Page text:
How parents and carers can support their children to use Welsh while schools are closed.
In our policy statement, Stay Safe. Stay Learning, we commit to ensuring that Welsh-medium, English-medium and bilingual schools, settings and learners have the same entitlement to support. We also outline our intention to focus particular attention on learners in Welsh-medium schools or settings who live in households where Welsh is not spoken and find ways to maintain their exposure to the language.
How can I support my children if I don’t speak Welsh?
Our key message is don't worry if you can't speak Welsh with your children – there is a lot you can do to help your children speak and use the language. We want to ensure that all learners, regardless of the medium of their education, can continue to develop and use the language.
On this page you will find some useful tips and links for further support and information.
Schools and settings will remain your first point of contact when it comes to your children’s continued learning. They should be able to support you or advise you on the best way to support your children to maintain their Welsh language skills.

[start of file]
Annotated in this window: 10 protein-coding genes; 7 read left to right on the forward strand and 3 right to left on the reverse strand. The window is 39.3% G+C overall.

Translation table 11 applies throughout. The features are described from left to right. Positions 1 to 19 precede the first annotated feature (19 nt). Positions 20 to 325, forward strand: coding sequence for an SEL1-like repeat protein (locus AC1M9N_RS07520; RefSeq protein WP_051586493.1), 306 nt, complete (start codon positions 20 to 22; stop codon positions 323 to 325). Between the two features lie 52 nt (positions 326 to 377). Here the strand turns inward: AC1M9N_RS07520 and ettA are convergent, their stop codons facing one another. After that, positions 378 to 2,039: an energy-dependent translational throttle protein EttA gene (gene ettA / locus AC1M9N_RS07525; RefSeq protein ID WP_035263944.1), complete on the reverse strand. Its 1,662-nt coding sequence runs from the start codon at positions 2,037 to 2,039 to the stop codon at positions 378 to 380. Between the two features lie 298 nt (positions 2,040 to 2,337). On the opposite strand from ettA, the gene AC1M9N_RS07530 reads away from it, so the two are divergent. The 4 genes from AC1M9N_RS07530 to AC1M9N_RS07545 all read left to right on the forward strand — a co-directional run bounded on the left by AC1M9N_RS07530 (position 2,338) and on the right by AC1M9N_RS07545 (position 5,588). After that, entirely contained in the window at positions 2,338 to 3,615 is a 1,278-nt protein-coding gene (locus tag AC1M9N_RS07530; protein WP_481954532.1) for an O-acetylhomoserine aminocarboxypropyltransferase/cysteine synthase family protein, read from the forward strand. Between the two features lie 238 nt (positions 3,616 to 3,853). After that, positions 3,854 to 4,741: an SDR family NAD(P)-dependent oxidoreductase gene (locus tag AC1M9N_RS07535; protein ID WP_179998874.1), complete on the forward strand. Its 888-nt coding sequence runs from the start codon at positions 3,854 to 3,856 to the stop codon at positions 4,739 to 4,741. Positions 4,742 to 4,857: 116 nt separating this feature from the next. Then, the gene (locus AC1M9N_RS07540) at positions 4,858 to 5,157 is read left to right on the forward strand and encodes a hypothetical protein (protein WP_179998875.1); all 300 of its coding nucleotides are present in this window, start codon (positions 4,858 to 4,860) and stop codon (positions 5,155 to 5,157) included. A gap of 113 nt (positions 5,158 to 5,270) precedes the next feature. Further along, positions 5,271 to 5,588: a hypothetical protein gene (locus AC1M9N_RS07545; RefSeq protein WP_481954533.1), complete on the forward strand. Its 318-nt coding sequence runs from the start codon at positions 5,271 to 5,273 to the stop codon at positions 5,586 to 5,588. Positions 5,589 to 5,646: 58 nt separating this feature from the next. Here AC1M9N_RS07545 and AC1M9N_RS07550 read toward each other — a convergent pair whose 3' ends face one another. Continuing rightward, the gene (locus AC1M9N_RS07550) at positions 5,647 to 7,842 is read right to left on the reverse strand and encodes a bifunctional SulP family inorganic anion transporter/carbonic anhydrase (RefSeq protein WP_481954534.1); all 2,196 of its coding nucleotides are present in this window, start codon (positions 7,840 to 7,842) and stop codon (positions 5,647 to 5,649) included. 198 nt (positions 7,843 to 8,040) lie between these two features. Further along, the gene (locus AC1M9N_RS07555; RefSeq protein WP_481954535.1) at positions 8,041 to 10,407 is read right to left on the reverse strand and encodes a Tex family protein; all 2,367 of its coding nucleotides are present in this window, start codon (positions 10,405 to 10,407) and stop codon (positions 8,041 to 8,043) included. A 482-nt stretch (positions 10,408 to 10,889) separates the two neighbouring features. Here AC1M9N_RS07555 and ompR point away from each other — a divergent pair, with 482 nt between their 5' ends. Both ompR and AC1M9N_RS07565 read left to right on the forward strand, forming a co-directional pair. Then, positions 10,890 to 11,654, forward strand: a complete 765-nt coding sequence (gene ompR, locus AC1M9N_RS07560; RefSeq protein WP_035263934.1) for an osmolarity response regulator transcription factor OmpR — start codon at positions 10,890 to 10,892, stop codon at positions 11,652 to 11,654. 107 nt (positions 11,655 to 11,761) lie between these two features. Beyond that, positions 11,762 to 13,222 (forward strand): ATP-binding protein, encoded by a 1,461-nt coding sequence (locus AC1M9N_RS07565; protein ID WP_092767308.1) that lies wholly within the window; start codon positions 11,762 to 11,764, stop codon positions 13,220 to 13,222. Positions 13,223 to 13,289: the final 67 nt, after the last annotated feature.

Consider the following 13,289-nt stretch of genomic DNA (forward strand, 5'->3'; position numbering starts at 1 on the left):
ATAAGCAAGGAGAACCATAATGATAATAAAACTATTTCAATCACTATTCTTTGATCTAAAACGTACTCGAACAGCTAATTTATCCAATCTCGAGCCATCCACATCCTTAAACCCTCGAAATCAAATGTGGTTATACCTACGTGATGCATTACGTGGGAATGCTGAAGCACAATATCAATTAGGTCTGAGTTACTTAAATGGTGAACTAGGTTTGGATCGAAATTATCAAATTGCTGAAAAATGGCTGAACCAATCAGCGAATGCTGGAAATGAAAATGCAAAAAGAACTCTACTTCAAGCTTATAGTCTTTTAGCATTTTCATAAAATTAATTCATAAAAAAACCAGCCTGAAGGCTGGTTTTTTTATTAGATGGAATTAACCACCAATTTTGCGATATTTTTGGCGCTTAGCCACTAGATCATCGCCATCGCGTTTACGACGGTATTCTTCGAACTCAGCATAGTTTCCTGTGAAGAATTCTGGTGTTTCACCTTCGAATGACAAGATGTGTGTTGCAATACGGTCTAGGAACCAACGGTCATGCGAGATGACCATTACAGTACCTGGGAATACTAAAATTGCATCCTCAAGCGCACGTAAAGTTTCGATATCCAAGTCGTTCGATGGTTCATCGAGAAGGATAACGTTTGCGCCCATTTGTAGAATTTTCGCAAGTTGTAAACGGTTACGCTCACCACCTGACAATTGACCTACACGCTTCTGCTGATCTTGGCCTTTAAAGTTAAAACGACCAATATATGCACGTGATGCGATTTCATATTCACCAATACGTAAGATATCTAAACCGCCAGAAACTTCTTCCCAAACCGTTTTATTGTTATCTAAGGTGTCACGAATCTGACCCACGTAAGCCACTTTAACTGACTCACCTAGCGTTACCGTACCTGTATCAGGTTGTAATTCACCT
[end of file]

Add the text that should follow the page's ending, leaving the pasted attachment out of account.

Simple steps to follow
If you can encourage your children to use Welsh when speaking to friends, brothers or sisters or other family members who can speak Welsh, then it will help them maintain their skills. Of course, you will need to make sure your children do this within the guidelines for social distancing, but there are ways to do this over the phone or digitally.
You can also help your children by encouraging them to engage in activities available through various media, e.g. listening to Welsh-language music, downloading Welsh-language apps, watching Welsh-language television programmes, using social media, e.g. Facebook and Twitter in Welsh. The important thing is that your children have contact with the language as often as possible.
You can find further information and links to organisations providing activities for children and young people in Welsh on Hwb.